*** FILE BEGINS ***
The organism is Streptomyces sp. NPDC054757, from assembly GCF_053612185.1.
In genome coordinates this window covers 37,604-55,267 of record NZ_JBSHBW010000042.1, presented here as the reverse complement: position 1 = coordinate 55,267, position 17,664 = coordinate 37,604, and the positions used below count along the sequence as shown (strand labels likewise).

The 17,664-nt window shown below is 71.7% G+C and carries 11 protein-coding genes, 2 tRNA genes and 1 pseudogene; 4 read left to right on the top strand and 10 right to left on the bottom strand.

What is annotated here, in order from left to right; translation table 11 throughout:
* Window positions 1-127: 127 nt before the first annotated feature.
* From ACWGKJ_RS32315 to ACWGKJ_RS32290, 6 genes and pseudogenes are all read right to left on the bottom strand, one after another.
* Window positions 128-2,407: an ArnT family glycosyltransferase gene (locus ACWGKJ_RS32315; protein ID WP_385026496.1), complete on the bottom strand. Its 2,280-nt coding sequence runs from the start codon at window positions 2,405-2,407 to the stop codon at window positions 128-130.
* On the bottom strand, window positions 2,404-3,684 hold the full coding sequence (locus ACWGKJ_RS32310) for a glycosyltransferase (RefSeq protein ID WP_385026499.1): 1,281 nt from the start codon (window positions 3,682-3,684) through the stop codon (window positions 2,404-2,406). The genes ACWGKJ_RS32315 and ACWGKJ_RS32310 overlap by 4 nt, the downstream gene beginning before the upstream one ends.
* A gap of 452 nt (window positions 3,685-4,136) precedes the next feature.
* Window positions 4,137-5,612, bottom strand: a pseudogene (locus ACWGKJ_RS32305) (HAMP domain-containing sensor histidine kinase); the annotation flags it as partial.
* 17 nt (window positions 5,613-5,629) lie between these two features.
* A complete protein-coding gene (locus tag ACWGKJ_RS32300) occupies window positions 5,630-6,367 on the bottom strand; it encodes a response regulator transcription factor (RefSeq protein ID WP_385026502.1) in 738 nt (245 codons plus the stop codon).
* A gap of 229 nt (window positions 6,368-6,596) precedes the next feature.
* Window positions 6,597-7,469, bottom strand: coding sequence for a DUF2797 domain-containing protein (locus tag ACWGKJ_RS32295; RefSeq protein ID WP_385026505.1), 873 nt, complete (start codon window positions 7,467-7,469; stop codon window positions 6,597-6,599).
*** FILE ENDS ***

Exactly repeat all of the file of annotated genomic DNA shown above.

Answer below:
The organism is Streptomyces sp. NPDC054757, from assembly GCF_053612185.1.
In genome coordinates this window covers 37,604-55,267 of record NZ_JBSHBW010000042.1, presented here as the reverse complement: position 1 = coordinate 55,267, position 17,664 = coordinate 37,604, and the positions used below count along the sequence as shown (strand labels likewise).

The 17,664-nt window shown below is 71.7% G+C and carries 11 protein-coding genes, 2 tRNA genes and 1 pseudogene; 4 read left to right on the top strand and 10 right to left on the bottom strand.

What is annotated here, in order from left to right; translation table 11 throughout:
* Window positions 1-127: 127 nt before the first annotated feature.
* From ACWGKJ_RS32315 to ACWGKJ_RS32290, 6 genes and pseudogenes are all read right to left on the bottom strand, one after another.
* Window positions 128-2,407: an ArnT family glycosyltransferase gene (locus ACWGKJ_RS32315; protein ID WP_385026496.1), complete on the bottom strand. Its 2,280-nt coding sequence runs from the start codon at window positions 2,405-2,407 to the stop codon at window positions 128-130.
* On the bottom strand, window positions 2,404-3,684 hold the full coding sequence (locus ACWGKJ_RS32310) for a glycosyltransferase (RefSeq protein ID WP_385026499.1): 1,281 nt from the start codon (window positions 3,682-3,684) through the stop codon (window positions 2,404-2,406). The genes ACWGKJ_RS32315 and ACWGKJ_RS32310 overlap by 4 nt, the downstream gene beginning before the upstream one ends.
* A gap of 452 nt (window positions 3,685-4,136) precedes the next feature.
* Window positions 4,137-5,612, bottom strand: a pseudogene (locus ACWGKJ_RS32305) (HAMP domain-containing sensor histidine kinase); the annotation flags it as partial.
* 17 nt (window positions 5,613-5,629) lie between these two features.
* A complete protein-coding gene (locus tag ACWGKJ_RS32300) occupies window positions 5,630-6,367 on the bottom strand; it encodes a response regulator transcription factor (RefSeq protein ID WP_385026502.1) in 738 nt (245 codons plus the stop codon).
* A gap of 229 nt (window positions 6,368-6,596) precedes the next feature.
* Window positions 6,597-7,469, bottom strand: coding sequence for a DUF2797 domain-containing protein (locus tag ACWGKJ_RS32295; RefSeq protein ID WP_385026505.1), 873 nt, complete (start codon window positions 7,467-7,469; stop codon window positions 6,597-6,599).